16. 16. THE FREEDOM TOUR This is a link to a really insightful documentary trailer about how institutional living was for individuals with disabilities. The documentary is really worth watching to educate yourself on how our society and the government has treated individuals who have a disability. Even though institutions in Canada are now closed we still have a long way to go to before we reach equality and full community inclusion.
  17. 17. REFERENCES Alamenciak, T. (2013, December 26.). Institutional abuse survivors await apologies from province. The Toronto Star. Retrieved from institutional_abuse_survivors_await_apologies_from_province.html Holmes, M., Knox, D., Mooney, L. & Schacht, C. (2013). Understanding social problems (Custom ed.). Toronto, ON: Nelson Monsebraaten, L. (2012, November 16). The autism project: Teens with autism face uncertain fate. The Toronto Star. Retrieved from autism_project_teens_with_autism_face_uncertain_fate.html Ontario Human Rights Code. (n.d.). What is disability? Retrieved from and-guidelines-disability-and-duty-accommodate/2-what-disability Ontario Ministry of Community and Social Services. (n.d.). The first Institution. Retrieved from Region of Waterloo. (n.d.). Historical timeline for people with disabilities. Retrieved from http://region Historical_Timeline_for_People_with_Disabilities.pdf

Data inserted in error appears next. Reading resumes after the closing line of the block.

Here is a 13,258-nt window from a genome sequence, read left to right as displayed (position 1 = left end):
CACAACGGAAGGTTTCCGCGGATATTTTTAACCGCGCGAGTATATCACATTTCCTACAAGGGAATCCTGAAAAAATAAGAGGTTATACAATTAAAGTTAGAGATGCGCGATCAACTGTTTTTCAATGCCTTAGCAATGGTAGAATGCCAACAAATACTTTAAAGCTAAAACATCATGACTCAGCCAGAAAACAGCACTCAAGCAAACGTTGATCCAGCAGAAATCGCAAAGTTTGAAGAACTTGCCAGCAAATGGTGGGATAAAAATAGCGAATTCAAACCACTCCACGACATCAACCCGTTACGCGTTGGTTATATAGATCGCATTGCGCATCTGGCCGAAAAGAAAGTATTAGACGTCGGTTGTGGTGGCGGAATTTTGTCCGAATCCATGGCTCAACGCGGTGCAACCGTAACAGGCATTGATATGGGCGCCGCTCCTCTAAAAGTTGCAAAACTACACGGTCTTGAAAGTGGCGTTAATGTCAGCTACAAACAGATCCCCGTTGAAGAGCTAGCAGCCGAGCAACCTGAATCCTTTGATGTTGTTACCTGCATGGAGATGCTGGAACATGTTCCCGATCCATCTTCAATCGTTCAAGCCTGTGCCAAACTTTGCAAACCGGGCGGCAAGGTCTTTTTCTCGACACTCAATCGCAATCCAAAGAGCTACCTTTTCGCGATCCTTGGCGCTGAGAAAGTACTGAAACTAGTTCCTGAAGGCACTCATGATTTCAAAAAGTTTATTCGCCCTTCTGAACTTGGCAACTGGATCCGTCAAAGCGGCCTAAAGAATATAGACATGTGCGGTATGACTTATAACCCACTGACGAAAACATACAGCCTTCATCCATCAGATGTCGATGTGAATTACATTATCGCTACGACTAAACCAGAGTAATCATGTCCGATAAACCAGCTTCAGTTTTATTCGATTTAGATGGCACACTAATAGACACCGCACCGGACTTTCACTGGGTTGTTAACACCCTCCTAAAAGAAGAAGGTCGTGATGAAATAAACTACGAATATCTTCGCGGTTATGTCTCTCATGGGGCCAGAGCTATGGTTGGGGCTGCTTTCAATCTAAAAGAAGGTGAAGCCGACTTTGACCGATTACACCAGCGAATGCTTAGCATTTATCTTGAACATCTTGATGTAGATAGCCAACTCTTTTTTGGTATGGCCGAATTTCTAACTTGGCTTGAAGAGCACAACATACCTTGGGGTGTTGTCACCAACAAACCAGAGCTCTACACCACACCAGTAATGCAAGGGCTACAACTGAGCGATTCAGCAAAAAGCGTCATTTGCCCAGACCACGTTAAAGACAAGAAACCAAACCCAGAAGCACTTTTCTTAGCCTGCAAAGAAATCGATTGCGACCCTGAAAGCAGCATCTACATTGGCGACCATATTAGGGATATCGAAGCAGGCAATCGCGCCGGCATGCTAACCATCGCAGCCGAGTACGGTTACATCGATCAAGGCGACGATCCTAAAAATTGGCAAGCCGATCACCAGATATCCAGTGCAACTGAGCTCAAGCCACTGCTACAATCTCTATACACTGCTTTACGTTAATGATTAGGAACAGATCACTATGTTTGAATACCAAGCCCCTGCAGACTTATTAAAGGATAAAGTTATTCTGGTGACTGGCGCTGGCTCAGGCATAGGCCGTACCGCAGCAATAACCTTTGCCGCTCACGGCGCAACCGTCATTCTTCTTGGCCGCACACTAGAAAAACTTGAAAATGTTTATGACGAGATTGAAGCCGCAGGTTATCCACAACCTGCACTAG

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Inequality for individuals who have a disability